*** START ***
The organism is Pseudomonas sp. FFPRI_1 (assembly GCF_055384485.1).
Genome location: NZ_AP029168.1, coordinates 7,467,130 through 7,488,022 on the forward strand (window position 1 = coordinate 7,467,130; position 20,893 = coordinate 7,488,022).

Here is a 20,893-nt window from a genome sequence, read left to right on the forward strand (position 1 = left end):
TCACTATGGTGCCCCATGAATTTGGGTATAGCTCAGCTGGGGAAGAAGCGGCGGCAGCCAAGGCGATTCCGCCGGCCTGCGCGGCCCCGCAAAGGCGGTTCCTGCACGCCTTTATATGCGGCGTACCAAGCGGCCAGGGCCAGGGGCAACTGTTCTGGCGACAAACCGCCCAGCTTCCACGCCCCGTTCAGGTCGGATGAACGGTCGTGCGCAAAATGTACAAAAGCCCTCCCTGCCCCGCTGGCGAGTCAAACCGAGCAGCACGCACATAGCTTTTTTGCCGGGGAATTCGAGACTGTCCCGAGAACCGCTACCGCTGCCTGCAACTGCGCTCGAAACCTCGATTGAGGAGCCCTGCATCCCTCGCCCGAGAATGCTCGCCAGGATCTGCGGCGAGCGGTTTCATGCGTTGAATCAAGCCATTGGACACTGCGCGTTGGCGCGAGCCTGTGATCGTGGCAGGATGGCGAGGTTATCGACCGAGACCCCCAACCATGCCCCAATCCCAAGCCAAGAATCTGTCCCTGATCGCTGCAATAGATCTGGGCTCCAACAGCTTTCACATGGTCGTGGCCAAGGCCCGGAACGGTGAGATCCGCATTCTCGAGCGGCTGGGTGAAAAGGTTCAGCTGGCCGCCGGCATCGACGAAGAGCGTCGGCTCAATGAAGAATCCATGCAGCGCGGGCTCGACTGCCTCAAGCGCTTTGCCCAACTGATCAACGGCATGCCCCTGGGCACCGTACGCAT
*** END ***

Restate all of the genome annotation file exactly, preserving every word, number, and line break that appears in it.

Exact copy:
The organism is Pseudomonas sp. FFPRI_1 (assembly GCF_055384485.1).
Genome location: NZ_AP029168.1, coordinates 7,467,130 through 7,488,022 on the forward strand (window position 1 = coordinate 7,467,130; position 20,893 = coordinate 7,488,022).

Here is a 20,893-nt window from a genome sequence, read left to right on the forward strand (position 1 = left end):
TCACTATGGTGCCCCATGAATTTGGGTATAGCTCAGCTGGGGAAGAAGCGGCGGCAGCCAAGGCGATTCCGCCGGCCTGCGCGGCCCCGCAAAGGCGGTTCCTGCACGCCTTTATATGCGGCGTACCAAGCGGCCAGGGCCAGGGGCAACTGTTCTGGCGACAAACCGCCCAGCTTCCACGCCCCGTTCAGGTCGGATGAACGGTCGTGCGCAAAATGTACAAAAGCCCTCCCTGCCCCGCTGGCGAGTCAAACCGAGCAGCACGCACATAGCTTTTTTGCCGGGGAATTCGAGACTGTCCCGAGAACCGCTACCGCTGCCTGCAACTGCGCTCGAAACCTCGATTGAGGAGCCCTGCATCCCTCGCCCGAGAATGCTCGCCAGGATCTGCGGCGAGCGGTTTCATGCGTTGAATCAAGCCATTGGACACTGCGCGTTGGCGCGAGCCTGTGATCGTGGCAGGATGGCGAGGTTATCGACCGAGACCCCCAACCATGCCCCAATCCCAAGCCAAGAATCTGTCCCTGATCGCTGCAATAGATCTGGGCTCCAACAGCTTTCACATGGTCGTGGCCAAGGCCCGGAACGGTGAGATCCGCATTCTCGAGCGGCTGGGTGAAAAGGTTCAGCTGGCCGCCGGCATCGACGAAGAGCGTCGGCTCAATGAAGAATCCATGCAGCGCGGGCTCGACTGCCTCAAGCGCTTTGCCCAACTGATCAACGGCATGCCCCTGGGCACCGTACGCAT